If you are looking for help with your VA disability claim it is probably because you are frustrated by the process. After helping countless veterans with their disability claims, we know how confusing it can be. It is particularly difficult if you have received a denial letter and you do not understand why your claim was rejected or what the process is for moving forward. We can help you sort things out.
First, keep in mind that there are certain requirements that must be met in order to be eligible for disability benefits from the Veterans Administration (VA). Those requirements are:
- You must be a veteran of the U.S. military
- You must have an honorable discharge
- You must have a condition that is connected to your military service: a direct connection, an aggravated connection, a secondary connection, or a presumptive connection
Even if you were honorably discharged from the military and you believe your condition was caused by your military service, you may still be denied when you initially apply. There are several possible reasons for this and they often can be overcome.
Reasons You May Have Been Denied
The first reason might be that you have not completed the necessary paperwork, or the VA could simply have made a mistake. They are human, and overworked humans, at that.
Other reasons for denial could be that you have not sufficiently proven the existence of a condition or you have not proven a connection to your military service.
Finally, the reason might be that you were dishonorably discharged, your condition was caused by your own misconduct, or it occurred while you were AWOL, detained for court-martial, or avoiding duty.
How to Overcome These Issues
Lacking certain forms, your claim may be rejected. Disability Benefits Questionnaires (DBQs), Personal Statements in support of your claim, buddy letters, a DD214 document that shows doctors and VA raters where you were stationed and what your duties were, and a number of other forms and documents are available to help you strengthen your case. As veterans’ attorneys, we know what paperwork is needed to support your claim for benefits, specific to your disability, injury, or illness.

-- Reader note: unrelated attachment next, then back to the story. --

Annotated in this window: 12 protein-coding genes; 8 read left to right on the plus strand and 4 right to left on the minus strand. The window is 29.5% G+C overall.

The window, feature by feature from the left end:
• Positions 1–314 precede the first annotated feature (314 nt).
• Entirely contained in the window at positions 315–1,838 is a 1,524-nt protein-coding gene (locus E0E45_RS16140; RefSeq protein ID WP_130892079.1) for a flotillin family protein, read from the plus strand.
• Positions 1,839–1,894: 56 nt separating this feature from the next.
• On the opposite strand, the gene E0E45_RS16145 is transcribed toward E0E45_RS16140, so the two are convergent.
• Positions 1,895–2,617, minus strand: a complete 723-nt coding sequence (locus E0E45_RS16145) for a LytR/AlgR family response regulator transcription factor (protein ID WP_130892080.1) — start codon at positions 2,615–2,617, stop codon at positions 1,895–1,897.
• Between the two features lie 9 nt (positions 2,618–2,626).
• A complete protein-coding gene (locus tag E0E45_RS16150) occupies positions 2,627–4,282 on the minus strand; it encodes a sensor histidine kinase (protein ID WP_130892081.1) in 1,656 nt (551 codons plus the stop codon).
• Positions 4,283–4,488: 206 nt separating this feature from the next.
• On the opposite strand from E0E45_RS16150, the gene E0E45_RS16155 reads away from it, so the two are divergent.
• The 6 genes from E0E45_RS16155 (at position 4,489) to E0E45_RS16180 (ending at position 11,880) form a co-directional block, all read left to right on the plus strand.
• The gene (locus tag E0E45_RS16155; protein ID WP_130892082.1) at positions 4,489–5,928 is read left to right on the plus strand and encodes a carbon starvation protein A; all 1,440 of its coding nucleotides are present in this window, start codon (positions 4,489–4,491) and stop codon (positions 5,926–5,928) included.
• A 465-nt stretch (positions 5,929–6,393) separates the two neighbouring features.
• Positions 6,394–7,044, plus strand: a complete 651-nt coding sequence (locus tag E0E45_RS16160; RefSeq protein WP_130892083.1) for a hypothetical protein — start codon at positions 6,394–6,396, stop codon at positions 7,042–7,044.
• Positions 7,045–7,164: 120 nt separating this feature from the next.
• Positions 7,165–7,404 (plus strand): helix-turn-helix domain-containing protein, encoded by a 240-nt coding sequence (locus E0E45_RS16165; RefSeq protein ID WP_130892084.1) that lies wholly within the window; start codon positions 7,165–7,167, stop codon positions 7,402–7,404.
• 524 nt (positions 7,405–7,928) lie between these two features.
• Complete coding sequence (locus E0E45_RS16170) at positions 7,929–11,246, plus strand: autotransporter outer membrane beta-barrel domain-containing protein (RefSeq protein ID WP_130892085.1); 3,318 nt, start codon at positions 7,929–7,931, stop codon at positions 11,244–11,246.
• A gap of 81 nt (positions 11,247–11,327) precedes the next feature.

If you have not sufficiently demonstrated the existence of a condition, you will need a clear diagnosis from the appropriate medical personnel, along with records of treatment. Depending on the disability or condition, demonstrating a connection to military service may require you to show your deployments and duties, any treatment records while in the service, and/or lay witness or buddy statements attesting to your condition and its onset.
Some conditions are not considered service-related, but it may be possible to demonstrate a secondary connection to your service. For instance, if you are able to show that a chronically painful disability related to military service actually caused you to become addicted to painkillers, the addiction would be a secondary condition that could receive benefits.
Finally, if your injury was caused by your own misconduct or other situation described above, you may be able to argue that your behavior was caused by a service-related condition, such as PTSD or brain injury, or due to sexual abuse or harassment. These conditions or situations would have to be demonstrated. A Discharge Upgrade or Character of Discharge review could help you become eligible for benefits.
Don’t Give Up
The information above should give you hope that, with the help of an experienced veterans’ attorney, you have a very good chance of receiving the benefits you deserve. As disabled veterans ourselves, our office is absolutely committed to helping other vets navigate the VA and get the support you deserve for the service you’ve given to our country. Reach out to us today at The Law Office of Robert B. Goss, wherever you are in the country or in the world, to see how we can help you.